1) My MBA is not a member of the corp. domain and I am very careful about moving corporate files onto it.
    2) I run Windows 7 Pro in VMWare Fusion in Unity Mode. I use a windows VM that was configured for me by our IT Department and IS a member of the corp. domain.
    3) I use the WINDOWS version of MS remote desktop to connect to a VM in our data center - all of my actual work is done on that VM, not local to my MBA or even to my Fusion VM.
    4) I can also use the WINDOWS version of any VPN client I need when working from my MBA outside the office.

    I like this setup because it keeps my BYOD MBA 'clean' of corporate info, but allows me to use the excellent Apple trackpad and gestures. I can easily swipe between a desktop containing Mac applications and another virtual desktop with my RDP connection. Sometimes I need to have multiple RDP connections open at the same time and I always put each of them on t's own Virtual desktop (used to be called spaces, but I think they stopped using that).

    If you choose to run Windows in Fusion (or Parallels or VirtualBox), you will definitely want the 8GB RAM upgrade, and the CPU upgrade would be more reasonable as well.

    best of luck!
     
  3. iframe thread starter macrumors newbie

    Joined:
    Jul 16, 2013
    #3
    Thank you for your answer! :)

    2) I just wanna specify the VPN protocols that are in use by our companies, most of them use the MS VPN PPTP and L2TP/IPSsec. I suppose it should be fine on Mac OS, right?

    We also have more than two companies that use 2 different VPN clients.
    CISCO VPN - Cisco AnyConnect
    Fortigate firewall - FortiClient SSL VPN

    Both of the mentioned clients exist for Mac OS, but I know how it works on MS, especially on W8 - it sucks a lot. I just need to be sure before I buy a new MBA.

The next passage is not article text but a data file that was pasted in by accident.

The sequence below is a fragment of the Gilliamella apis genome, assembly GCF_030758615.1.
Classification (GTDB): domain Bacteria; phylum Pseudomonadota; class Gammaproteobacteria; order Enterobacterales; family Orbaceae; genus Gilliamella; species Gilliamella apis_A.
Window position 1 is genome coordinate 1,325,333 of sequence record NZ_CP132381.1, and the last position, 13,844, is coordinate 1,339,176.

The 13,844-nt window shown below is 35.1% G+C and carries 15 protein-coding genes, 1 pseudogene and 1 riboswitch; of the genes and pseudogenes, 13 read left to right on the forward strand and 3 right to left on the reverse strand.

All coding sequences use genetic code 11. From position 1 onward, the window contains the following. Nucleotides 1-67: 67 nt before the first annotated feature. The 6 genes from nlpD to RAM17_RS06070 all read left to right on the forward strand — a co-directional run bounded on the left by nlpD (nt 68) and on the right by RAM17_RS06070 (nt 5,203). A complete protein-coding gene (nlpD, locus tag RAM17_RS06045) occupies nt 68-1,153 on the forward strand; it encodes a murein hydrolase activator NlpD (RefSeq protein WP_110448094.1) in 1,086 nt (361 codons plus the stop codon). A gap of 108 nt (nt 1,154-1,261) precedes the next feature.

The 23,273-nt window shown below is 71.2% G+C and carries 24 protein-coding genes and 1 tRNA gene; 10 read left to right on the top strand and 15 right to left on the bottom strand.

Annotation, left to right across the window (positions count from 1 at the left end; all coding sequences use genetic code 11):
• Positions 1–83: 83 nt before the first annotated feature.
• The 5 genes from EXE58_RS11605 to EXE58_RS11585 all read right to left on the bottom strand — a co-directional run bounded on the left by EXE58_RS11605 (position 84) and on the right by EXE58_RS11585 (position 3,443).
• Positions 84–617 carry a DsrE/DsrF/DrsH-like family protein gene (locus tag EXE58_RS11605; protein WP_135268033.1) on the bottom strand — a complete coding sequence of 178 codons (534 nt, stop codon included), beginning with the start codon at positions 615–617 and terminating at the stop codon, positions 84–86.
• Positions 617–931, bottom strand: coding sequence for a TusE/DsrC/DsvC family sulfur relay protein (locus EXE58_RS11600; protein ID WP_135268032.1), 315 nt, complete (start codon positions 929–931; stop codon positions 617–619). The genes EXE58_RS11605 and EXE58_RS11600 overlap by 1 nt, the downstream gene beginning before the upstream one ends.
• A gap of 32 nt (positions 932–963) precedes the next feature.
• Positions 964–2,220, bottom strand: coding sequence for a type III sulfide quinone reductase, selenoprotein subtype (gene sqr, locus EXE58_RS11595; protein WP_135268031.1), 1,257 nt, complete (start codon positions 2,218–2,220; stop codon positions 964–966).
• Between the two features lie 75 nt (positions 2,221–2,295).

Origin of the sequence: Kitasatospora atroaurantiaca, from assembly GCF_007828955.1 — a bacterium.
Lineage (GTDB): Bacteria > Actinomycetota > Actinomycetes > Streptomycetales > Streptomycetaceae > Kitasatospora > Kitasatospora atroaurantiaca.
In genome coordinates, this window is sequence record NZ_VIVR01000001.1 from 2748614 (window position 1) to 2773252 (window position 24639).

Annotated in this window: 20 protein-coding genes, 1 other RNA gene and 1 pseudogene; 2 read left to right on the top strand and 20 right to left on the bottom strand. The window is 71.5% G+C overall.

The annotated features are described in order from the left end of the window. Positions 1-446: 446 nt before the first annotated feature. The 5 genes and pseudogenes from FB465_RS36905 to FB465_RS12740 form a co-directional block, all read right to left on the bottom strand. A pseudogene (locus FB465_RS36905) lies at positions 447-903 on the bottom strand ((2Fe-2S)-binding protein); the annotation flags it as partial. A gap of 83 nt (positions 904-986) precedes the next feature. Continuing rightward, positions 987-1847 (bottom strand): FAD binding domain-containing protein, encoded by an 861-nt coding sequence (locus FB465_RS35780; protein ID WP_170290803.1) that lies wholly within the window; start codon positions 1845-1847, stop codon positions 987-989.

3) I have just found out that Mac version of the MS RDP is not intended for use with Mac OS X 10.7 or later. I hope the new version is being developed.

    Can you advise an opensource RDP client that is running smoothly on Mac?

    I wanna avoid virtualizing Windows 7/8 on my MBA just for VPN and RDP purposes, otherwise I can buy Windows ultrabook which I do not want to buy.

    I think MBA is pretty awesome machine, thin, light, aluminium skeleton. :)

    Thank you once more.
     
  4. Panch0 macrumors 6502a

    Joined:
    Feb 23, 2010
    Location:
    Virginia
    #4
    Microsoft Remote Desktop Connection Client for Mac 2.1.1 is the current version and runs fine on Mountain Lion (10.8). Not sure why MS lists "not for 10.7 or later". It's included with Office Mac 2011 which has no such notice.

    There's an open source client called, I think, rdesktop. It's intended for Linux, but pretty much any *nix app will run under OS X (which is based on BSD). Look up macports for more information. I tried to get this set up for about 15 minutes before deciding it wasn't worth the effort. That was a couple of years ago, so it may have improved. YMMV.

    Virtualization lets you get the benefits of both worlds, but to each their own.